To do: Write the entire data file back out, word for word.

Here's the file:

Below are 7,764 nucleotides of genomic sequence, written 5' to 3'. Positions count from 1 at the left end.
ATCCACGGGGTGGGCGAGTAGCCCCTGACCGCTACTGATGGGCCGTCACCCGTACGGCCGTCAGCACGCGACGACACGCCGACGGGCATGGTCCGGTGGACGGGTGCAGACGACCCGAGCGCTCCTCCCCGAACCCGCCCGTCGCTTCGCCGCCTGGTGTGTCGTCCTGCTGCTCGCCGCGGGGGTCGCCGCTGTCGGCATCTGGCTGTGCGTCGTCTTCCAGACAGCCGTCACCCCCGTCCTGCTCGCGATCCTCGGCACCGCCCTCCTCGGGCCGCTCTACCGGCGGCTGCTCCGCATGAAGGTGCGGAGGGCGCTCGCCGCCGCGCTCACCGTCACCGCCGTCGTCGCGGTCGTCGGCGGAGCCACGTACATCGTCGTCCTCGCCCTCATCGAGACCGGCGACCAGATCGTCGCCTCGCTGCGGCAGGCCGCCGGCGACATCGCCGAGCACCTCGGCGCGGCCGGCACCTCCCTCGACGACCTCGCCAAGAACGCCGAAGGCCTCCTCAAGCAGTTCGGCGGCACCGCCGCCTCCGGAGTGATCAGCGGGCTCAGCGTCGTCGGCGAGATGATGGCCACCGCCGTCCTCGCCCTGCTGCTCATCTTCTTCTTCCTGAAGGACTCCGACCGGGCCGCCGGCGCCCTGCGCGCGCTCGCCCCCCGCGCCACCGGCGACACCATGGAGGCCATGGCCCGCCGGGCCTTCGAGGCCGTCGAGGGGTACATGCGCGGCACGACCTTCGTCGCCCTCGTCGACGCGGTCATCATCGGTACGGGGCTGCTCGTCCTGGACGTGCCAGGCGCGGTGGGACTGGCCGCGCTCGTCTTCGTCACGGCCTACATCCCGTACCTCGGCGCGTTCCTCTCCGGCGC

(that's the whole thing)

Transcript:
Below are 7,764 nucleotides of genomic sequence, written 5' to 3'. Positions count from 1 at the left end.
ATCCACGGGGTGGGCGAGTAGCCCCTGACCGCTACTGATGGGCCGTCACCCGTACGGCCGTCAGCACGCGACGACACGCCGACGGGCATGGTCCGGTGGACGGGTGCAGACGACCCGAGCGCTCCTCCCCGAACCCGCCCGTCGCTTCGCCGCCTGGTGTGTCGTCCTGCTGCTCGCCGCGGGGGTCGCCGCTGTCGGCATCTGGCTGTGCGTCGTCTTCCAGACAGCCGTCACCCCCGTCCTGCTCGCGATCCTCGGCACCGCCCTCCTCGGGCCGCTCTACCGGCGGCTGCTCCGCATGAAGGTGCGGAGGGCGCTCGCCGCCGCGCTCACCGTCACCGCCGTCGTCGCGGTCGTCGGCGGAGCCACGTACATCGTCGTCCTCGCCCTCATCGAGACCGGCGACCAGATCGTCGCCTCGCTGCGGCAGGCCGCCGGCGACATCGCCGAGCACCTCGGCGCGGCCGGCACCTCCCTCGACGACCTCGCCAAGAACGCCGAAGGCCTCCTCAAGCAGTTCGGCGGCACCGCCGCCTCCGGAGTGATCAGCGGGCTCAGCGTCGTCGGCGAGATGATGGCCACCGCCGTCCTCGCCCTGCTGCTCATCTTCTTCTTCCTGAAGGACTCCGACCGGGCCGCCGGCGCCCTGCGCGCGCTCGCCCCCCGCGCCACCGGCGACACCATGGAGGCCATGGCCCGCCGGGCCTTCGAGGCCGTCGAGGGGTACATGCGCGGCACGACCTTCGTCGCCCTCGTCGACGCGGTCATCATCGGTACGGGGCTGCTCGTCCTGGACGTGCCAGGCGCGGTGGGACTGGCCGCGCTCGTCTTCGTCACGGCCTACATCCCGTACCTCGGCGCGTTCCTCTCCGGCGC